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Many students watch video lectures at increased playback speed.

    Accelerating the playback speed to one and a half times or double has little effect on the comprehension of online lectures, as has been shown in research. Scientists have explored how the playback speed of learning videos affects the learning effect in different experiments. Participants who played the video twice as fast performed similarly on a subsequent knowledge test as those who watched the video at normal speed. Comprehension difficulties only set in at two and a half times the normal speed. 85 percent of all participants in the study stated that they usually watched video lectures at increased speed.

    Follow-up experiments tested the influence of watching an educational video twice at double speed. The results of the knowledge test hardly changed in the study in comparison to watching the lecture once at normal speed, if the lecture was watched twice at double speed and the test was performed directly afterwards in each case. However, when there was a one-week delay in testing what participants had learned, those who watched the video a second time at double speed just before the test performed better than subjects who had watched the video once at normal speed a week earlier.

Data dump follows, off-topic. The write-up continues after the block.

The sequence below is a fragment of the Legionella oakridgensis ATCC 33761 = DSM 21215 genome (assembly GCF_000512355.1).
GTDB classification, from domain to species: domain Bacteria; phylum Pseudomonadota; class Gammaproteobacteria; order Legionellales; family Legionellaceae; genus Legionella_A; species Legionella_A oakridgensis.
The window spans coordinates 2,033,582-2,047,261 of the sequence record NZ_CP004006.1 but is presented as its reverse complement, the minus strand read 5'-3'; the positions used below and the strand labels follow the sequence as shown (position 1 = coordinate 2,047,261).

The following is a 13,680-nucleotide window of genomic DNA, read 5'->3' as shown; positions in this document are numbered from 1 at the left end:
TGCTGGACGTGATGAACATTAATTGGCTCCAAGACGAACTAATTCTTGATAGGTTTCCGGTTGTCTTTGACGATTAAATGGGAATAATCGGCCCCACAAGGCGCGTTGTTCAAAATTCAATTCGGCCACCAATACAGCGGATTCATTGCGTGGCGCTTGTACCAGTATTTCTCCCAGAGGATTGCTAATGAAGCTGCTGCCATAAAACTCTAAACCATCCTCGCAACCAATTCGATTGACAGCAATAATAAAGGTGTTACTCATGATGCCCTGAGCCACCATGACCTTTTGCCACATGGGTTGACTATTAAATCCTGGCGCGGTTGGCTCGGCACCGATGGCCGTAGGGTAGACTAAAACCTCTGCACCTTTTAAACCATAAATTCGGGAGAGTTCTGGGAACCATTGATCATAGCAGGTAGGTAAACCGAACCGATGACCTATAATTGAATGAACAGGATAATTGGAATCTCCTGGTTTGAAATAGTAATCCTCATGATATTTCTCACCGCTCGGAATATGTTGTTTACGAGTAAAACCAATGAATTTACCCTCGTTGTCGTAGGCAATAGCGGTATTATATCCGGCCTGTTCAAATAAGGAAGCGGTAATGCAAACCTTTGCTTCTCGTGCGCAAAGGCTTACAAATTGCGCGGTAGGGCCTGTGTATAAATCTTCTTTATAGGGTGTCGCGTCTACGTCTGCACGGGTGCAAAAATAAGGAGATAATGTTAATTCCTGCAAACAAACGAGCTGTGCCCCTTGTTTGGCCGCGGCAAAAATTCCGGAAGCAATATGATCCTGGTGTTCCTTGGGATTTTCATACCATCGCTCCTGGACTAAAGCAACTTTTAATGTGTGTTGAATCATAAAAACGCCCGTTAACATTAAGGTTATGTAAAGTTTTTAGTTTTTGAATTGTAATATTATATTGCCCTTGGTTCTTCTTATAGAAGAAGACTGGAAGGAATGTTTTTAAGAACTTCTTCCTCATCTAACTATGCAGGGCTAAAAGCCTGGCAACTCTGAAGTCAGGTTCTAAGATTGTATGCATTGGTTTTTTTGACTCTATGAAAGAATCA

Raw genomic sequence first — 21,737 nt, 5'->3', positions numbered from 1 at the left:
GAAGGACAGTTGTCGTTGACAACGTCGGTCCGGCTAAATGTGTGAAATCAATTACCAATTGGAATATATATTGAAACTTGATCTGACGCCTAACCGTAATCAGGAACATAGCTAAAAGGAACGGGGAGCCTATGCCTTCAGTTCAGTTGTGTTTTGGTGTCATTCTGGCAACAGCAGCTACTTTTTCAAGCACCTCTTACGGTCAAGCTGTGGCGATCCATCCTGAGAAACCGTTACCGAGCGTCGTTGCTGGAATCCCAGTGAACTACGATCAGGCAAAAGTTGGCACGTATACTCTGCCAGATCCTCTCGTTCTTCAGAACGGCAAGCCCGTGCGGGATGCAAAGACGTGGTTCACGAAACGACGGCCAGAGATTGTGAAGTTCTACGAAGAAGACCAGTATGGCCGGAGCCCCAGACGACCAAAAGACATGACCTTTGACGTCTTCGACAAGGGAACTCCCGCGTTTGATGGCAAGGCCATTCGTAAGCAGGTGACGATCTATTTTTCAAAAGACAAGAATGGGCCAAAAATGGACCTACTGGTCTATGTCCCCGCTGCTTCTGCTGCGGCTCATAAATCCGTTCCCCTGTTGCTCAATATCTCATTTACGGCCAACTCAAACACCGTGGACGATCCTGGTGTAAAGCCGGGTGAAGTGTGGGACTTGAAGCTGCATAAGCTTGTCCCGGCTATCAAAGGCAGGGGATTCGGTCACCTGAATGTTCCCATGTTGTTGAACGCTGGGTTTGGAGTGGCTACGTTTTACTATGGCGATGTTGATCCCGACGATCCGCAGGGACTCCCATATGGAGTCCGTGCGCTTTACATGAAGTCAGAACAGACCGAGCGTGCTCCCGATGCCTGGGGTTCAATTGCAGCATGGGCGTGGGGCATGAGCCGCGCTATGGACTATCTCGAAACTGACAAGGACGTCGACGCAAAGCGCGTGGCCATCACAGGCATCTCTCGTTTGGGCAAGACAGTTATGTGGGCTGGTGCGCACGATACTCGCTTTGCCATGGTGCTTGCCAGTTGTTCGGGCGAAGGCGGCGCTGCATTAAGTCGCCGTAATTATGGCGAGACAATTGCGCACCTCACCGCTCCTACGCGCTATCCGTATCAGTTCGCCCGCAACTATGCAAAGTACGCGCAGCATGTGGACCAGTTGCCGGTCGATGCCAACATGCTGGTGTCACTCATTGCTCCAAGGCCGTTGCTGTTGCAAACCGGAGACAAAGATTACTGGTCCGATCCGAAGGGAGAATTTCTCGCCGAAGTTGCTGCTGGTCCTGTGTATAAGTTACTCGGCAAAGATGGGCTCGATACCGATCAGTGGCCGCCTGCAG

It is concluded that students could strategically divide their study time by watching lectures twice at up to double speed, with the second time being just before an exam. It should be noted, however, that the results of the study are limited by the fact that more complex topics might be less easily learned at increased speed or, for example, visual elements might not be discernible due to the acceleration.